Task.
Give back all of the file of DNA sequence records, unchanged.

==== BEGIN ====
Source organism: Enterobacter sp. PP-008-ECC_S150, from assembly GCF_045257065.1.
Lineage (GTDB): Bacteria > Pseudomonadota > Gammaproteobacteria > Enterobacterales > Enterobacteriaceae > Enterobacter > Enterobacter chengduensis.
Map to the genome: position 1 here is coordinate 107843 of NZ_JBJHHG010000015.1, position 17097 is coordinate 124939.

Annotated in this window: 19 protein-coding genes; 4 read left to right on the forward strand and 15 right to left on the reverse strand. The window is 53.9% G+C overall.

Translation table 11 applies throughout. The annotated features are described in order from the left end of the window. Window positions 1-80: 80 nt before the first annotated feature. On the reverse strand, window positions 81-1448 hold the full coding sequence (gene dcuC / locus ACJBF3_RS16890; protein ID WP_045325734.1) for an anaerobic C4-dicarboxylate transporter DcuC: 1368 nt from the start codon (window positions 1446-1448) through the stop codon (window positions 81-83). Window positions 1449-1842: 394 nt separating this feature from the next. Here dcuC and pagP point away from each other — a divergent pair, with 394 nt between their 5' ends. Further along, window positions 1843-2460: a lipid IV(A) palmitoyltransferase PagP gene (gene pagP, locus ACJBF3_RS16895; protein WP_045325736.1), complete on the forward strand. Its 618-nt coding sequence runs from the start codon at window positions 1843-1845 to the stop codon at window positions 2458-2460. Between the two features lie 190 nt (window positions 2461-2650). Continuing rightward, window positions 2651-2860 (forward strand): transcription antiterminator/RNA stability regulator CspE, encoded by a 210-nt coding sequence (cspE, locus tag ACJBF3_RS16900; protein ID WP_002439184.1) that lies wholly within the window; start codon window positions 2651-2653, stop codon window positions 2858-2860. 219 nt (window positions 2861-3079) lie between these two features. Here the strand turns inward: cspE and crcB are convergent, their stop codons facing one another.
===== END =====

Source organism: Enterobacter sp. PP-008-ECC_S150, from assembly GCF_045257065.1.
Lineage (GTDB): Bacteria > Pseudomonadota > Gammaproteobacteria > Enterobacterales > Enterobacteriaceae > Enterobacter > Enterobacter chengduensis.
Map to the genome: position 1 here is coordinate 107843 of NZ_JBJHHG010000015.1, position 17097 is coordinate 124939.

Annotated in this window: 19 protein-coding genes; 4 read left to right on the forward strand and 15 right to left on the reverse strand. The window is 53.9% G+C overall.

Translation table 11 applies throughout. The annotated features are described in order from the left end of the window. Window positions 1-80: 80 nt before the first annotated feature. On the reverse strand, window positions 81-1448 hold the full coding sequence (gene dcuC / locus ACJBF3_RS16890; protein ID WP_045325734.1) for an anaerobic C4-dicarboxylate transporter DcuC: 1368 nt from the start codon (window positions 1446-1448) through the stop codon (window positions 81-83). Window positions 1449-1842: 394 nt separating this feature from the next. Here dcuC and pagP point away from each other — a divergent pair, with 394 nt between their 5' ends. Further along, window positions 1843-2460: a lipid IV(A) palmitoyltransferase PagP gene (gene pagP, locus ACJBF3_RS16895; protein WP_045325736.1), complete on the forward strand. Its 618-nt coding sequence runs from the start codon at window positions 1843-1845 to the stop codon at window positions 2458-2460. Between the two features lie 190 nt (window positions 2461-2650). Continuing rightward, window positions 2651-2860 (forward strand): transcription antiterminator/RNA stability regulator CspE, encoded by a 210-nt coding sequence (cspE, locus tag ACJBF3_RS16900; protein ID WP_002439184.1) that lies wholly within the window; start codon window positions 2651-2653, stop codon window positions 2858-2860. 219 nt (window positions 2861-3079) lie between these two features. Here the strand turns inward: cspE and crcB are convergent, their stop codons facing one another.